Date of Award

Spring 2023

Document Type

Open Access Dissertation



First Advisor

Alberto Maydeu-Olivares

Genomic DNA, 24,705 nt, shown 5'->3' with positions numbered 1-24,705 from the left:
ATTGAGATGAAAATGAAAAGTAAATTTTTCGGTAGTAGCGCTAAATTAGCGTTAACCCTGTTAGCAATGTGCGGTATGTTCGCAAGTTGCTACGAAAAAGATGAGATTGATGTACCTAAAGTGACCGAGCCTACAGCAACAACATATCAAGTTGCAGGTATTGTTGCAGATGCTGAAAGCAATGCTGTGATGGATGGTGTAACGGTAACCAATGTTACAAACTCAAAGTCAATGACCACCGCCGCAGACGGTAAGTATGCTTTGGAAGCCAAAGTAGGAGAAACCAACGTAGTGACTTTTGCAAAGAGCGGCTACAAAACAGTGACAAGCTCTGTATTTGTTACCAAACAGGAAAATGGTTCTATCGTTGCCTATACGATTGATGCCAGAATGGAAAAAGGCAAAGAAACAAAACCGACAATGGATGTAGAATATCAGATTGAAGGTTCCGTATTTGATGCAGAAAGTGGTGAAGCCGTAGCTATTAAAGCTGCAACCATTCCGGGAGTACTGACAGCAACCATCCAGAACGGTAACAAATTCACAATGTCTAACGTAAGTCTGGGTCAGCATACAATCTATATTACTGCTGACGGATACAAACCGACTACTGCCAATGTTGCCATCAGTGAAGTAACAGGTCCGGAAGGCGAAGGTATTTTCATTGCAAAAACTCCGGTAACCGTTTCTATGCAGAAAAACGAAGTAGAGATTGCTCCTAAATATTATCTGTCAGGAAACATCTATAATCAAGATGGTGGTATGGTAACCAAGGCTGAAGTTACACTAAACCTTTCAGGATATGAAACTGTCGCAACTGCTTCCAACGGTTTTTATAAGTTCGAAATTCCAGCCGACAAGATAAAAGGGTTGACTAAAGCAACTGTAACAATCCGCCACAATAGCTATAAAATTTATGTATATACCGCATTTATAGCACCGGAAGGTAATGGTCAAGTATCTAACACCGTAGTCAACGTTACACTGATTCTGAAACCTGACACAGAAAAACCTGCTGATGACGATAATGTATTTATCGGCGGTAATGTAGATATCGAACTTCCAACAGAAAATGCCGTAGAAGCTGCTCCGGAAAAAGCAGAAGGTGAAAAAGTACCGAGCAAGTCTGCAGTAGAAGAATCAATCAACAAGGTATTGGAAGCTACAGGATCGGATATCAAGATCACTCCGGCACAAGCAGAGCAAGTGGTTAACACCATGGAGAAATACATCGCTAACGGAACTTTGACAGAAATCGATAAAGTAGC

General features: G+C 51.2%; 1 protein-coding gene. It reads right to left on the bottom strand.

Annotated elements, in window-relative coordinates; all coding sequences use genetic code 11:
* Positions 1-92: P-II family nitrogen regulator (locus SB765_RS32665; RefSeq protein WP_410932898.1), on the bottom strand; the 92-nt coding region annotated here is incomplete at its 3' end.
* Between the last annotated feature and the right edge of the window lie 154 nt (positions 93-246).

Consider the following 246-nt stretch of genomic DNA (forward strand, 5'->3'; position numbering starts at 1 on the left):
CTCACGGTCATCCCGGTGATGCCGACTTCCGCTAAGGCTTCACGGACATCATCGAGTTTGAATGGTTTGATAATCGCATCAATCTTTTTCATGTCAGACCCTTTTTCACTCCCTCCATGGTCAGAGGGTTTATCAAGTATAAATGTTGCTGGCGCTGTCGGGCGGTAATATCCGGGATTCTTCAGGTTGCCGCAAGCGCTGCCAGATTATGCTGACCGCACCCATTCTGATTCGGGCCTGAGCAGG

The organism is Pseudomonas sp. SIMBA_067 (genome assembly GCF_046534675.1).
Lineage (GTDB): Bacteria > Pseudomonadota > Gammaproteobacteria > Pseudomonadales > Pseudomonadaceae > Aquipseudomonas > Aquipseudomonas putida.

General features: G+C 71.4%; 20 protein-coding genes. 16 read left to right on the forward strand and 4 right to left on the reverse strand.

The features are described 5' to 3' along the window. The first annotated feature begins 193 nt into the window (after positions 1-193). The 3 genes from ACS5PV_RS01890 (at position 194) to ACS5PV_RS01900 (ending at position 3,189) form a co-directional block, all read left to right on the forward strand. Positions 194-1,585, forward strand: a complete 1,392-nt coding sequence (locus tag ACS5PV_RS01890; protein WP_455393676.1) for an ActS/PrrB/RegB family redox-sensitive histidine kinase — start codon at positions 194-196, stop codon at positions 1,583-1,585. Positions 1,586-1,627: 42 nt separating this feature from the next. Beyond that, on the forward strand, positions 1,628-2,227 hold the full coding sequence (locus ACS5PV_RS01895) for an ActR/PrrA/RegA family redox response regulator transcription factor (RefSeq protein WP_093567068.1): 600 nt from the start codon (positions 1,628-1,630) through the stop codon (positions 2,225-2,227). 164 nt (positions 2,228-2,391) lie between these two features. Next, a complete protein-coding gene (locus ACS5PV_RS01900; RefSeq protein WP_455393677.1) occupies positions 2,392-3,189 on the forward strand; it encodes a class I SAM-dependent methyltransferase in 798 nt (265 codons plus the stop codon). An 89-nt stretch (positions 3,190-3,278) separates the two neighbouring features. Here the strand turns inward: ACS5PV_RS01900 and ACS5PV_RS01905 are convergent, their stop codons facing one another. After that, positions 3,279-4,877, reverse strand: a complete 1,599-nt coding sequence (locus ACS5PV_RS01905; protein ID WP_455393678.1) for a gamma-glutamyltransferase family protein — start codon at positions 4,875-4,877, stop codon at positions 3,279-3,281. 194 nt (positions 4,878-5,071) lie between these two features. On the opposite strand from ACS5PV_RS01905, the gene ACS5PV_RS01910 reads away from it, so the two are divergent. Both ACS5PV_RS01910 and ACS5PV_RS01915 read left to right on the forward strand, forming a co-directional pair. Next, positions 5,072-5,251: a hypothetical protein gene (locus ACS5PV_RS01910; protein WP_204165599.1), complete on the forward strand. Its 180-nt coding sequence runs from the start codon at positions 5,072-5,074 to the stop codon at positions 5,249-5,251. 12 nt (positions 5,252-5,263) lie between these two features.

Self-reports (SRs) of typical behavior are often the only existing feasible method to gather data on important drivers of human performance. In applications such as personnel selection, SRs are vulnerable to intentional distortions, often referred to as faking. A review of the literature suggests that so far, the methods proposed to address faking are unsatisfactory. In a recent breakthrough, Pavlov et al. (2019) showed that high-stakes scale scores are best modeled as a function of a) propensity to fake, b) honest scores, and c) the interaction of these two terms. Pavlov et al. did not, however, propose any method to extract honest scores in assessment settings, when only high stakes data is available. In this dissertation I investigate using factor mixture modeling (FMM) with class specific intercepts and factor loadings to this aim. I assume that responses to high stakes items are a function of the respondents’ “honest” factor scores on the attribute being measured, an unobserved categorical “tendency to fake” latent class, and their interaction. I perform simulations using parameter estimates based on Pavlov et al.’s data to determine the extent to which factor scores estimated using a two class factor analysis model outperform the current standard, a single class model. Results suggest that only under specific conditions FMM scores provide higher correlations with true factor scores compared to single class models. Moreover, empirical findings indicate that the theoretical potential of FMM to detect faking is not realized in practice, where class separations are not as defined.